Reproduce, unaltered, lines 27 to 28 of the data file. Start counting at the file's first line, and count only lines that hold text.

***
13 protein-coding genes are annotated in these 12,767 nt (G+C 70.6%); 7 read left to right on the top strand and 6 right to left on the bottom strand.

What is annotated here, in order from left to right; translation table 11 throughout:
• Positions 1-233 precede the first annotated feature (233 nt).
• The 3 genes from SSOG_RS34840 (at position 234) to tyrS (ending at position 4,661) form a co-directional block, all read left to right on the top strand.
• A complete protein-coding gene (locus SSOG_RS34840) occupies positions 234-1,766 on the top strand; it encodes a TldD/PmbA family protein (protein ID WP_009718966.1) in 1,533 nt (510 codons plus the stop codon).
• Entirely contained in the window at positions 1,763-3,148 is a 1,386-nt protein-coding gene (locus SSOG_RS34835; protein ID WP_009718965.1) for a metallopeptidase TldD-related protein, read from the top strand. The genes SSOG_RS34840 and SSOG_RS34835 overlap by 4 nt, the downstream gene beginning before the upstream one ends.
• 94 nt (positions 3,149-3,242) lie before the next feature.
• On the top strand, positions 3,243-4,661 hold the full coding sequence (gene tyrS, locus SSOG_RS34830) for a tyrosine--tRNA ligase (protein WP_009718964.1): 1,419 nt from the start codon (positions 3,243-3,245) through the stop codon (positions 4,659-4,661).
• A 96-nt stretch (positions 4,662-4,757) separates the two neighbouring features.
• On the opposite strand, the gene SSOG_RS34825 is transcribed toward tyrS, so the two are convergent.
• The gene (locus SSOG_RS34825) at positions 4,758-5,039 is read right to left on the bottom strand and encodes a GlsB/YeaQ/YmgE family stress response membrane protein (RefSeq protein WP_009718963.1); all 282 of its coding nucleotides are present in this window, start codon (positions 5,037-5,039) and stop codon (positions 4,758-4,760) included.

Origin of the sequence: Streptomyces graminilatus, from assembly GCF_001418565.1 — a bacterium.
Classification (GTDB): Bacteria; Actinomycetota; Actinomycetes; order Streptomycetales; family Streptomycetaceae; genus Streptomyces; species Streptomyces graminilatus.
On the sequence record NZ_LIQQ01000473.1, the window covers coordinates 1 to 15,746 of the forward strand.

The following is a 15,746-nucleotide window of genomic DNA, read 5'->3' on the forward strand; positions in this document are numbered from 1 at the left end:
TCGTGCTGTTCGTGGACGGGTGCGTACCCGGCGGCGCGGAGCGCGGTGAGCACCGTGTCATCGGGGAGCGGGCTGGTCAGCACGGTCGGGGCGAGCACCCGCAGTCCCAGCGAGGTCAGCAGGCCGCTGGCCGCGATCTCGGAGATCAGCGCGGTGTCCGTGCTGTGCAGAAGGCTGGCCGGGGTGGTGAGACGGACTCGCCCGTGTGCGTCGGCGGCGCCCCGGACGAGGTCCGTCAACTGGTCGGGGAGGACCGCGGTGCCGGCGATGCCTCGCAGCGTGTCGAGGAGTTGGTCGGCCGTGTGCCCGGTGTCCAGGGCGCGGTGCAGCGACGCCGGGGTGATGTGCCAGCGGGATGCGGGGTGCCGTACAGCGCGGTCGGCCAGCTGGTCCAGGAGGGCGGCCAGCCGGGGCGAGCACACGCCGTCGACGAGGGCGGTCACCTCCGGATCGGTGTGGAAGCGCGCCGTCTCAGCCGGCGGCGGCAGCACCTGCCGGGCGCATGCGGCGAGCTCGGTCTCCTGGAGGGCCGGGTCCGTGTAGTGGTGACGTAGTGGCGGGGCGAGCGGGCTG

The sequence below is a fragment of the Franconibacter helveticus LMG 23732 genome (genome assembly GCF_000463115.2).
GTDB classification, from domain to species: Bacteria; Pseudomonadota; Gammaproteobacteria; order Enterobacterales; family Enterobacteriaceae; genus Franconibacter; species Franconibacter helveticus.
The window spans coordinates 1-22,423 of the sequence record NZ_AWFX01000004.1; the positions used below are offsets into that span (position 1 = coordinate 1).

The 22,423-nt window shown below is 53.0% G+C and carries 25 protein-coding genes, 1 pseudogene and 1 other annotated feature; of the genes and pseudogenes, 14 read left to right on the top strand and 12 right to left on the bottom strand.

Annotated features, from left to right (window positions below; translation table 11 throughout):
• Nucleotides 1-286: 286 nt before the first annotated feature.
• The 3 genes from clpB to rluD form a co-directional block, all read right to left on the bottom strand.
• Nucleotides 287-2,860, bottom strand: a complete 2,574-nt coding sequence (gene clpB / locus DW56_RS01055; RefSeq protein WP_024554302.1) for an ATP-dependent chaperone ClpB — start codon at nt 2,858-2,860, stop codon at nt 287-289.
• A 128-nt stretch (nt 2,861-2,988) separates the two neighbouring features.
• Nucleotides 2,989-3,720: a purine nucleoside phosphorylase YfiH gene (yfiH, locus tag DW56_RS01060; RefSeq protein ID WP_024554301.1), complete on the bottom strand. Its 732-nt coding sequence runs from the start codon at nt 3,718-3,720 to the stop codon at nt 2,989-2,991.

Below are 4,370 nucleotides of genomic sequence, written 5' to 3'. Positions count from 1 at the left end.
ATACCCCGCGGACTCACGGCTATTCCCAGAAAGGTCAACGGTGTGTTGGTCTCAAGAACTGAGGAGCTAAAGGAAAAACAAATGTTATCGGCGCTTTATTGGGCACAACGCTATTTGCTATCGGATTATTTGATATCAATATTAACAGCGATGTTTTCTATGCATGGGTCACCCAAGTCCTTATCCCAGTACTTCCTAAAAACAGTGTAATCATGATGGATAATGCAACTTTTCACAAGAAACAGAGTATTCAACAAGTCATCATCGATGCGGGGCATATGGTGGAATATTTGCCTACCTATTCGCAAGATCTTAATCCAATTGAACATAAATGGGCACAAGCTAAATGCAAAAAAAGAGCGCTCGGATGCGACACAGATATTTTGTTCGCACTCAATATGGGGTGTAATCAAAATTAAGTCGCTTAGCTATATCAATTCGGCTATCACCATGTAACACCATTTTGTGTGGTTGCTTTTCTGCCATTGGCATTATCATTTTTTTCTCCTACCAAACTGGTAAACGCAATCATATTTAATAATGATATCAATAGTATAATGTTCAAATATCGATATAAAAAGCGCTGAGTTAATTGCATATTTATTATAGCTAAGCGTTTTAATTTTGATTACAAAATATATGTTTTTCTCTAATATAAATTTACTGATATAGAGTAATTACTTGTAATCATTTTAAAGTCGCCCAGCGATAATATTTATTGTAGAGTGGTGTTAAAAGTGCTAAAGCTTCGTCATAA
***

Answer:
Below are 4,370 nucleotides of genomic sequence, written 5' to 3'. Positions count from 1 at the left end.
ATACCCCGCGGACTCACGGCTATTCCCAGAAAGGTCAACGGTGTGTTGGTCTCAAGAACTGAGGAGCTAAAGGAAAAACAAATGTTATCGGCGCTTTATTGGGCACAACGCTATTTGCTATCGGATTATTTGATATCAATATTAACAGCGATGTTTTCTATGCATGGGTCACCCAAGTCCTTATCCCAGTACTTCCTAAAAACAGTGTAATCATGATGGATAATGCAACTTTTCACAAGAAACAGAGTATTCAACAAGTCATCATCGATGCGGGGCATATGGTGGAATATTTGCCTACCTATTCGCAAGATCTTAATCCAATTGAACATAAATGGGCACAAGCTAAATGCAAAAAAAGAGCGCTCGGATGCGACACAGATATTTTGTTCGCACTCAATATGGGGTGTAATCAAAATTAAGTCGCTTAGCTATATCAATTCGGCTATCACCATGTAACACCATTTTGTGTGGTTGCTTTTCTGCCATTGGCATTATCATTTTTTTCTCCTACCAAACTGGTAAACGCAATCATATTTAATAATGATATCAATAGTATAATGTTCAAATATCGATATAAAAAGCGCTGAGTTAATTGCATATTTATTATAGCTAAGCGTTTTAATTTTGATTACAAAATATATGTTTTTCTCTAATATAAATTTACTGATATAGAGTAATTACTTGTAATCATTTTAAAGTCGCCCAGCGATAATATTTATTGTAGAGTGGTGTTAAAAGTGCTAAAGCTTCGTCATAA